SQL Server (dbo-schema):

exec dbo.edit_version ('<version_name>',1)

DB2:

call sde.edit_version('<version_name>',1)

Oracle:

exec sde.edit_version('<version_name>',1)

Oracle (user-schema geodatabase):

exec <user_schema_name>.edit_version('<version_name>',1)

When you have finished editing, use edit_version with the version name and an edit value of 2 to stop editing.

SQL Server (sde-schema):

exec sde.edit_version ('<version_name>',2) 

SQL Server (dbo-schema):

exec dbo.edit_version ('<version_name>',2) 

DB2:

call sde.edit_version('<version_name>',2)

Oracle:

exec sde.edit_version('<version_name>',2)

Oracle (user-schema geodatabase):

exec <user_schema_name>.edit_version('<version_name>',2)

After executing edit commands, issue a COMMIT or ROLLBACK statement to be sure that changes to the database are applied or rolled back as required.

Following are examples of starting an edit session, performing an edit, and stopping an edit session. The first example edits the MAP.SQL_EDITS version of a view called sensitive_areas in an Oracle geodatabase. The second example updates an attribute of a feature in the dbo.Editor version of a view called mv_parcels in a SQL Server dbo-schema geodatabase.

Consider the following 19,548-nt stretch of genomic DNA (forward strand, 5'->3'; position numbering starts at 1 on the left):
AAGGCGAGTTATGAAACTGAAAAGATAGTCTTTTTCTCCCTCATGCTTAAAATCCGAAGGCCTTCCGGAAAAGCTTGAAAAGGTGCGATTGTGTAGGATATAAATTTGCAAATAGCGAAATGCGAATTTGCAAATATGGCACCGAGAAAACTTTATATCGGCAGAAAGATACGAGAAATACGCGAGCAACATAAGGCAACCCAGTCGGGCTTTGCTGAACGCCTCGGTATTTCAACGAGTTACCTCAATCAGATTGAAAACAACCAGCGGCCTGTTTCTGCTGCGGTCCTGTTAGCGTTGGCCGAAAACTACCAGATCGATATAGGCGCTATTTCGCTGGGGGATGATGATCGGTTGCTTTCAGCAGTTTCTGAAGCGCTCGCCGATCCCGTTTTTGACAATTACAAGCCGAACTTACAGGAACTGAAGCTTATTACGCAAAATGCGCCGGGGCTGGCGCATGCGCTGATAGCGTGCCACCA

Example 1

  1. Set the version.
  2. exec sde.set_current_version('MAP.SQL_EDITS') 

  3. Start the edit session.
  4. exec sde.edit_version('MAP.SQL_EDITS',1)

  5. Perform the desired edit. The following example sets the location of a polygon feature that has a name attribute of Summerhill Elementary School:
  6. update sensitive_areas set SHAPE =
    ST_PolyFromText('polygon ((52 27,59 28,59 23,52 23,52 27))',1))
    where name = 'Summerhill Elementary School';
    commit;

  7. Stop the edit session.
  8. exec sde.edit_version('MAP.SQL_EDITS',2)

  9. Commit the edit.
  10. COMMIT

Example 2

  1. Set the version.
  2. exec dbo.set_current_version [dbo.Editor]

  3. Start the edit session.
  4. exec dbo.edit_version [dbo.Editor], 1

  5. Perform edits. Here, the owner name for parcel 554679 is being set to Clarke.
  6. update mv_parcels set owner_lname = 'Clarke' where parcel_id = 554679

  7. Stop the edit session.
  8. exec dbo.edit_version [dbo.Editor], 2

  9. Commit changes.
  10. COMMIT